COVID-19 vaccination side effects: how to manage and when to report them

COVID-19 vaccinations are an important part of the national strategy to protect our health during the current pandemic and into the future. As with other vaccines, some people may experience mild and temporary side effects after a COVID-19 vaccination.

COVID-19 vaccination side effects: how to manage and when to report them

This article explains what to expect, how to manage any symptoms, how to report side effects and why reporting them is an important part of ensuring the safety of all vaccines, including the COVID-19 vaccine.

Updates will continue to be made when new recommendations are announced by the Australian Technical Advisory Group on Immunisation (ATAGI), or when changes to available vaccines are made by the Therapeutic Goods Administration (TGA). 

 

The vaccines

Four vaccines have provisional approval for use in Australia’s COVID-19 vaccination rollout program: Comirnaty (Pfizer/BioNTech), Spikevax (Moderna), Vaxzevria (previously COVID-19 Vaccine AstraZeneca) and Nuvaxovid (Novavax).1 COVID-19 vaccines delivered as part of the rollout are free for everyone living in Australia and no consultation fee is charged. 

The AstraZeneca vaccine is recommended for people aged 60 years and over*,4 or aged 18 to 59 in outbreak areas if they do not have immediate access to Comirnaty (Pfizer) or Spikevax (Moderna). The mRNA vaccine from Pfizer is recommended for people aged 5 years and over, while the Moderna vaccine is recommended for people 6 months and over. Both types of vaccine are given in two doses, with 3–8 weeks between doses of the Pfizer vaccine, 4–8 weeks between doses of the Moderna vaccine, and at least 12 weeks* between doses of the AstraZeneca vaccine.5

The Novavax vaccine is recommended for people aged 18 years and over, given in two doses 3–8 weeks apart.

Children aged 5–11 years old receive a smaller dose of the Comirnaty (Pfizer) vaccine (one-third the adult dose) compared with older children and adults. Doses are given 8 weeks apart unless advised otherwise by a medical professional.

The age and dose interval recommendations have been made by ATAGI according to current national and overseas evidence. Please note that the age and dose intervals described in the provisional approval documents for these vaccines may be different to the ATAGI recommendations.

The COVID-19 Vaccine Janssen (available as Johnson & Johnson COVID-19 vaccine overseas) and Spikevax Bivalent Original/Omicron (Moderna) have also received provisional approval for use in Australia, but are not part of the national rollout.6,7 No recommendations about the use of the vaccine have been released.

COVID-19 vaccines with provisional approval by TGA for use in Australia.a1

You can read the consumer medicine information (CMI) leaflet for each vaccine by clicking on the name.

Name (company)

Active ingredient

Age group for primary doses

Age group for booster doses

Vaccine type

Comirnaty (Pfizer)

tozinameran

5 years and over

12 years and over

mRNA

Spikevax (Moderna)

elasomeran

6 months – 5 years (paediatric dose)

6 years and over

18 years and over

mRNA

Vaxzevria (Astra Zeneca)

COVID-19 (ChAdOx1-S) vaccine

18 years and overb

18 years and over

Viral vector

Nuvaxovid (Novavax)

SARS-CoV-2 rS (NVX-CoV2373) COVID-19 vaccine

18 years and over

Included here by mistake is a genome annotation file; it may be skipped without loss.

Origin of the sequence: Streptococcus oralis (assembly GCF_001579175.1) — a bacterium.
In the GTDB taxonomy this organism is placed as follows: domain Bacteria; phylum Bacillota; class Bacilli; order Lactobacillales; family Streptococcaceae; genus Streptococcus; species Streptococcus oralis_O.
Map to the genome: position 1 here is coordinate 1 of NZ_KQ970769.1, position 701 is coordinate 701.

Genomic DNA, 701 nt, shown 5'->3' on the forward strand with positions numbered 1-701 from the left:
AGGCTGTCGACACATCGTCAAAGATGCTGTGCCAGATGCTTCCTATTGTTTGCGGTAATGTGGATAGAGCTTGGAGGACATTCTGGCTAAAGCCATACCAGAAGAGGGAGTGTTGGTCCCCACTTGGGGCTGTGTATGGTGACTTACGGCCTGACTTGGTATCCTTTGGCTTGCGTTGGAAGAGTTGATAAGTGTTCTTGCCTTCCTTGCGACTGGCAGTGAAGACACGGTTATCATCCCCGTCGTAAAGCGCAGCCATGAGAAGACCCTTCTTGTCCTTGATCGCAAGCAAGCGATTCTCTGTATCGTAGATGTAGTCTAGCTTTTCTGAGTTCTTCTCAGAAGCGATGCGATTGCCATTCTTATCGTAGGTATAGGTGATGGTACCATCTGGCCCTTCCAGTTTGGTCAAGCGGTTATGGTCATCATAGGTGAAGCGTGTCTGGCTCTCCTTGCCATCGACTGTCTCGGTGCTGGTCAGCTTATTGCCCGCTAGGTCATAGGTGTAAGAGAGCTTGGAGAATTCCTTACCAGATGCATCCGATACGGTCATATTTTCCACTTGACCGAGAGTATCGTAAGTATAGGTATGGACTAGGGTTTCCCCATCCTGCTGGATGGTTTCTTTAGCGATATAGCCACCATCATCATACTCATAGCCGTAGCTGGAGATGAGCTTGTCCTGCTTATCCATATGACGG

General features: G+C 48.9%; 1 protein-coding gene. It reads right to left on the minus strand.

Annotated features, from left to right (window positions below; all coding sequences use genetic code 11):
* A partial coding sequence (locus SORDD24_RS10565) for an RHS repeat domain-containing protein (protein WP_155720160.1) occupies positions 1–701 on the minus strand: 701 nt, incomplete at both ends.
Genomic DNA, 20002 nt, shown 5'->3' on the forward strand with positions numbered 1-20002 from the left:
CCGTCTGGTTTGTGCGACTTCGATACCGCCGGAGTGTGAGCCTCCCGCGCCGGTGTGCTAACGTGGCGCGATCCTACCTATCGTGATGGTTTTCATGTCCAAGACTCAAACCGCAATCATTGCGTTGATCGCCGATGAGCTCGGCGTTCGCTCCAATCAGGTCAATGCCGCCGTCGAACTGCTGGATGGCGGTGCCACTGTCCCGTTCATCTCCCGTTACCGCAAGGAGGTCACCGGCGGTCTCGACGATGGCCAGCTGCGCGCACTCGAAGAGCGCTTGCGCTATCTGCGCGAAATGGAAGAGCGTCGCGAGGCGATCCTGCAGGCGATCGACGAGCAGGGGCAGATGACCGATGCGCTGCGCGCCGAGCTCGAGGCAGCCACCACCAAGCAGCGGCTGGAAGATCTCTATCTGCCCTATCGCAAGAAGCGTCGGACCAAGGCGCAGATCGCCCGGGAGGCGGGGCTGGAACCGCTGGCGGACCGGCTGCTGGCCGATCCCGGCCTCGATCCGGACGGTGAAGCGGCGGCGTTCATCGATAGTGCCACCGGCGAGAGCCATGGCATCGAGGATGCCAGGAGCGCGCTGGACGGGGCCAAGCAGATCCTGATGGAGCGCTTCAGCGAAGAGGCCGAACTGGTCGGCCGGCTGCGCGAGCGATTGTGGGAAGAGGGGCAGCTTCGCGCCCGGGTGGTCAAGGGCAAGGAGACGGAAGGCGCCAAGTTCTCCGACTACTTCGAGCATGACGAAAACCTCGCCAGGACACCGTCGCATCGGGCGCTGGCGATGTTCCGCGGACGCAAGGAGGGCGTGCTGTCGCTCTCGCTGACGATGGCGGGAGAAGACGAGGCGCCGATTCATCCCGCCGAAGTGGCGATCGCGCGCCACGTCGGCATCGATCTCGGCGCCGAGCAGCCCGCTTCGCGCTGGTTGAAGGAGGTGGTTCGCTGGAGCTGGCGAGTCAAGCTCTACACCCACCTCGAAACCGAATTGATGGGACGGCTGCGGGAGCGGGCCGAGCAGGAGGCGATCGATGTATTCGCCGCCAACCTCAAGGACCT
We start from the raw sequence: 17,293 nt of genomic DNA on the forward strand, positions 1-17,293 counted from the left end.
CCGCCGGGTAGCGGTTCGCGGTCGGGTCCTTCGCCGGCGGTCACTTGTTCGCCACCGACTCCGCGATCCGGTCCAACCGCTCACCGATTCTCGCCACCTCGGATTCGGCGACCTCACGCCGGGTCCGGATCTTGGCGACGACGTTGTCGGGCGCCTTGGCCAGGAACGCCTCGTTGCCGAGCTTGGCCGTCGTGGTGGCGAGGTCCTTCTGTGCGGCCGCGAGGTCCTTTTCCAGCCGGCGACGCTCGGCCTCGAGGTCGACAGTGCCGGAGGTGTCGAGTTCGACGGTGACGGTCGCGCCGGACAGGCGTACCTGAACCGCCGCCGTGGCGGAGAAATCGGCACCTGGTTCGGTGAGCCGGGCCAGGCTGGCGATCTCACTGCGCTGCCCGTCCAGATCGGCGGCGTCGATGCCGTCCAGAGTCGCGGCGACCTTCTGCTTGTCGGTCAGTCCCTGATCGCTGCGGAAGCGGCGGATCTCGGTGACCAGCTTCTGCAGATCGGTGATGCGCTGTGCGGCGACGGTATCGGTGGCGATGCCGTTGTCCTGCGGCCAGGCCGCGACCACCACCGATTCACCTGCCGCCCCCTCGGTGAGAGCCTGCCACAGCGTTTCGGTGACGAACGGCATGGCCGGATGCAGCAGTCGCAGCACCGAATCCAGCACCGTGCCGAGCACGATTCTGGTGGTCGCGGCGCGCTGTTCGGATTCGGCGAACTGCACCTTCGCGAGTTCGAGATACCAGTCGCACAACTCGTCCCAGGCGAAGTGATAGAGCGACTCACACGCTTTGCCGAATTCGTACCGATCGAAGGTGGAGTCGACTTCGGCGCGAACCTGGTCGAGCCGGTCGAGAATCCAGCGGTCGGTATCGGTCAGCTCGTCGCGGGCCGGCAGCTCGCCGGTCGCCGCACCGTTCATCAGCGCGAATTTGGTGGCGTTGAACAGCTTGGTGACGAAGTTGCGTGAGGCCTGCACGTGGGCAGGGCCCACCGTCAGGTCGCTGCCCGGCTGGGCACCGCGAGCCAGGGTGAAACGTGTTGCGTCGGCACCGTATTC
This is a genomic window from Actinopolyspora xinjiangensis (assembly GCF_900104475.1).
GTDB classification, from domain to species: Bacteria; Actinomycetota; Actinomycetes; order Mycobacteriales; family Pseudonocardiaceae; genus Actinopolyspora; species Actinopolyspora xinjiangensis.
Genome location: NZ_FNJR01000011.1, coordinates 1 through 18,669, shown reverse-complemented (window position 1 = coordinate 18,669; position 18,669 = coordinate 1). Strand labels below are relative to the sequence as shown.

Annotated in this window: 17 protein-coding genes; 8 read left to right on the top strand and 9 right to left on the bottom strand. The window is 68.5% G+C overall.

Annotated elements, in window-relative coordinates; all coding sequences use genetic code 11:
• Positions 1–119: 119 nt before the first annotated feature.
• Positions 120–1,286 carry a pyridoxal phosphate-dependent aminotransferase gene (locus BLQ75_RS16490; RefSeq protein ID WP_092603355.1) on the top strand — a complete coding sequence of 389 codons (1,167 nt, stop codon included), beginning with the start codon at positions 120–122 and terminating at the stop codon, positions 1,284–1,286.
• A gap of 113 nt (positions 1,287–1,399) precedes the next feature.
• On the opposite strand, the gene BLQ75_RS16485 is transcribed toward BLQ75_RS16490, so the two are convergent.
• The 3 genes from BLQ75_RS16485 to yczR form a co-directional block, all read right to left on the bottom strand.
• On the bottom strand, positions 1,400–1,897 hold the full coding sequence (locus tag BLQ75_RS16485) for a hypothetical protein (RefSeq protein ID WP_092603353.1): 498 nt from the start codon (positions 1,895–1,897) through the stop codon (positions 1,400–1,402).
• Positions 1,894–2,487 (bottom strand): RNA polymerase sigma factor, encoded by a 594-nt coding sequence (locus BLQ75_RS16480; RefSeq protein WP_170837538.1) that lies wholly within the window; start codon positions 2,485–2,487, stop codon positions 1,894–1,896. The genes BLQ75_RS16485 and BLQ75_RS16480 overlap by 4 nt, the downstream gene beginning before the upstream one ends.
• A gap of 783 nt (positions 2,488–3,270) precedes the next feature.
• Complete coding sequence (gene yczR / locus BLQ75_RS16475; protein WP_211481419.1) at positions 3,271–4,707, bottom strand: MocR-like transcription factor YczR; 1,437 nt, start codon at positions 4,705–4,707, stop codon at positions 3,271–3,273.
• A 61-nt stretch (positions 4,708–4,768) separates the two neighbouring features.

18 years and over. Current recommendation is to use if no other vaccine is suitable

Protein

Spikevax Bivalent Original/Omicron (Moderna)c
elasomeran/
imelasomeran
18 years and over18 years and obermRNA

COVID-19 Vaccine Janssen (Janseen-Cilag)c

Ad26.COV2.S

18 years and over

N/A

Viral vector

a Information correct as at 2 September 2022.
b Although approved for people aged 18 years and over, this vaccine is not preferred for those aged under 60 years.4
c This vaccine is not included in the national rollout.
N/A Not applicable.

ATAGI recommends different vaccines and doses for different ages and population groups.5 The vaccines, and number of doses you receive will depend on factors such as how old you are, if you identify as an Aboriginal and/or Torres Strait Islander person, and if your immune system is not working correctly.

Provisional approval means that the vaccine has met the high standards of safety, effectiveness and quality required for use in Australia.

With this approval the vaccine can be on the Australian Register of Therapeutic Goods (ARTG) for up to 2 years with an option to extend.

 

Why side effects can happen after vaccination

Vaccines mimic infection and stimulate a person’s immune system to produce antibodies against a virus or bacteria, without the person experiencing the actual infection.6 Once a person has the antibodies, their immune system is better able to protect them if they are exposed to that particular virus or bacteria in the future.

On average, it can take up to 14 days after a vaccination for best possible protection to develop.6 This is why people are encouraged to continue practicing COVID-19-safe hygiene (hand washing, physical distancing, mask wearing, etc) after they receive their COVID-19 vaccine.

To make antibodies, the immune system goes through a number of complex steps, including making proteins called chemokines and cytokines that can influence how cells in the body behave.7 These steps are important to the production of antibodies, but they can also lead to common side effects such as raised body temperature (fever), headache, muscle soreness and shivering (chills).

While we may find these signs and symptoms unwelcome and uncomfortable, they are typical responses that show our immune systems are responding to a potential ‘threat’ and working hard to protect us from further illness. In fact, recent research suggests that some increase in body temperature (such as mild fever) may actually help switch part of the immune system on and assist in the body’s response to vaccination.8, 9

Because of this desired immune response, flu-like symptoms can be a side effect of any vaccine and COVID-19 vaccines are no different.

Inflammation is also part of the immune response and can result in local side effects such as swelling, redness or pain at the injection site.7 These signs and symptoms are often called injection site reactions if they occur after a medicine (eg, insulin) or a vaccine has been given. They are the same signs and symptoms you would experience after a mosquito bite for example.

Watch a video from the World Health Organization about why some people have side effects after vaccination

Mild fever, muscle aches, tiredness or inflammation are common ways for your body to indicate it is having an immune response to something in your environment. They are also common signs and symptoms that people may experience following vaccination.